Our original stories

Until we were a young adult, we could not solve the mystery of realistic paintings hanging in art museums. People would stand in front of a painting that depicted throngs of people frozen in time, and the observers would study the painting and talk about details in specific, knowing ways, as though they were watching a movie.

The paintings’ names were often foreign sounding.

How could observers discern all that from a painting? What were we missing?

It was baffling, dispiriting.

Then we took a classics class–Greek mythology. The final exam was famous paintings, and our task was to name the Greek myth depicted.

That was it! The paintings depicted famous stories: Biblical, mythological, historical, etc.

This world opened to us. We could see a statue, painting, mural and learn the story behind it.

Now, many years later, we are struggling to find the stories behind the ways we construct the world we see. It’s the exact same process: we interpret life’s events based on our stories: our real histories; our myths; our fears, hopes, nightmares.

We cannot change the origin stories of the famous art. Can we change our stories? Or are we supposed to change how they affect our vision? Or some other action entirely? Or some combination?

We read “how to heal from trauma” books. We could read them as “how to die from trauma” books. Some inside people are doing this.

The books’ authors acknowledge that trauma victims don’t trust others. So why would we trust a stranger’s book?

We read that Isolation is as great a risk factor for early death as smoking and is double the risk of obesity. Some of us see this as a recipe for early death. This is how jaded we are.

We know some of our early stories–real–that have spoiled experience for us. These have tainted how we experience life. It is similar to having fed us an addictive drug as a kid. We meet people to whom this happened. They have been addicted since age 5-6. One of them is now two years deceased. Tried to quit.

The addiction is hard to cure when it’s that old. Cravings get deep. Our experience is similar, though the compulsions can’t be satiated. We don’t abuse drugs, alcohol, sex, food because we know they can’t fill the void. They will create more suffering. We have me’s that don’t want to compound suffering.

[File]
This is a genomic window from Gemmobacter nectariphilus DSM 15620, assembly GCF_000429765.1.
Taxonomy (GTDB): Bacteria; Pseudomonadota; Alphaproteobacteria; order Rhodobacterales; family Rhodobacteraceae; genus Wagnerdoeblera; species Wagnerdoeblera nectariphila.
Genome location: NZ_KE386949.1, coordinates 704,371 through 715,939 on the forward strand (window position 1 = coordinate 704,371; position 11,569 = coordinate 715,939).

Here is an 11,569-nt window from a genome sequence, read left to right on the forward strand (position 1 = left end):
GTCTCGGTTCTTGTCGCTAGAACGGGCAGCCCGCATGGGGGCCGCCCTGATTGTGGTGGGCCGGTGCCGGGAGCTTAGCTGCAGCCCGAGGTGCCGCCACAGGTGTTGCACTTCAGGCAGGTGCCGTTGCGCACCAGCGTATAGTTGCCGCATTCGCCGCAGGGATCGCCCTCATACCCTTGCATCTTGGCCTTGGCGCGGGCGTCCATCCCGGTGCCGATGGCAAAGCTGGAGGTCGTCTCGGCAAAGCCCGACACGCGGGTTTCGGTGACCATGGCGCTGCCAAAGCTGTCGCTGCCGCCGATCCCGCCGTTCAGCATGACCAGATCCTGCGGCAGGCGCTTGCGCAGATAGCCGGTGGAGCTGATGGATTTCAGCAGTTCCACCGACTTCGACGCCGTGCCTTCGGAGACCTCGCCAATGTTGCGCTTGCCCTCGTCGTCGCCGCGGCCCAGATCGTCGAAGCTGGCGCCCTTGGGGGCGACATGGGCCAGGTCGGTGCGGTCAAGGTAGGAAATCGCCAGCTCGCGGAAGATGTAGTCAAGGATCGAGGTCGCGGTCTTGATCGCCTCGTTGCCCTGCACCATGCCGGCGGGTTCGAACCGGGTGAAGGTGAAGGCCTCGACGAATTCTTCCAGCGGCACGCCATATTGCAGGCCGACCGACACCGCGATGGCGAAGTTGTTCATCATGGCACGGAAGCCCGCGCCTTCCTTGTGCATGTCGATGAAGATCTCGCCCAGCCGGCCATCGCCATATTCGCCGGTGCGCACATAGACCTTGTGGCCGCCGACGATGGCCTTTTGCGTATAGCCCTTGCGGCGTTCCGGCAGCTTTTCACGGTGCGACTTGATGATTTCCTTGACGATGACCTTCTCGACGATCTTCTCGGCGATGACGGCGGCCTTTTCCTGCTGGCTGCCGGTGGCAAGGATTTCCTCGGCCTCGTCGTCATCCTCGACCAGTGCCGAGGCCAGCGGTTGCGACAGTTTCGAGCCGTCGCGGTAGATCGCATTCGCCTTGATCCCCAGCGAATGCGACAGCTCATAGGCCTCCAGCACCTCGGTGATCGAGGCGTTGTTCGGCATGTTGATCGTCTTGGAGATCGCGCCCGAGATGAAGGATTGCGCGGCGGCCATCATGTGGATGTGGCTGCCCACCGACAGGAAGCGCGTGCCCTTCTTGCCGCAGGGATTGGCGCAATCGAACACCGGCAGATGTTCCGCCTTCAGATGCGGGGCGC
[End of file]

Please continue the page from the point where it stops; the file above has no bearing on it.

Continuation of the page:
Still, we Punish ourself. Suffer. Pine. Remember. Seethe.

Then we try to get present and fail. The gift of mindfulness has less power in this brain than memory, delusion, suffering. It’s a new story for us.

We have the most success being present by being in nature. With someone else. Someone specific, actually. Someone who is not available. We have not been rejected. It’s a healthy, natural distance. So we are told.

When we go alone, sometimes we are as lost in delusion as ever. We are worried that going alone–and failing to be present–will ruin nature’s power to heal us.

Fear has a story, we would expect. Which origin story for fear? Abuse. Rape. Blood and surgery. Fire. Hate. Violence. All?

To change the lens, to paint new paintings, can we know we are more resourced sometimes because we are older? We can walk away from danger, drive away. Flight. We can fight. As we did as a youth. We can use non-violent communication sometimes. We can use therapy skills sometimes.

And sometimes, often, we can’t.

Perfectionism is one of our oldest, most powerful stories. If you are perfect, you avoid detection. Until you act out. Then it’s your choice.

Control is a story. Be in charge. Of pain. Abuse. Suffering.

There is no expression without an origin. Every painting, writing, sculpture has an origin: a story or experience or emotion or sensation.

Our expressions in the now date back years, decades, maybe centuries or millennia. We are all carrying these stories.

We want to put them down. Let their power wane. We know they won’t go away, as the burnt letter persists as ashes and in memory. And if we could be less tied to them, less attached, then we could notice their arising, name them, have empathy for us without getting lost or overwhelmed, and wave goodbye as they pass (as all temporary experiences are wont to do).

Please, please let us put them down. We try so hard. We study, go to therapy 4-5 days per week, journal, meditate, dance, Shake, draw.

What will free us?

We will.

How? When?

Patience. A newer story. You have felt joy, bliss, calm, neutral, and pain and suffering. Nothing is permanent.

Look for stories. See if you can name them. Feel them. Hug them gently. And wave goodbye for now. Just try.

11 thoughts on “Our original stories

  1. What incredible writing skills and ability to explain what you think. And your ability to think abstract is also impressive. It also made me think: we therapist must realize that learning skills like mindfulness and to read books isn’t something that necessarily is trusted our helps as we intend or hoped! Thank you again for sharing!

    Liked by 1 person

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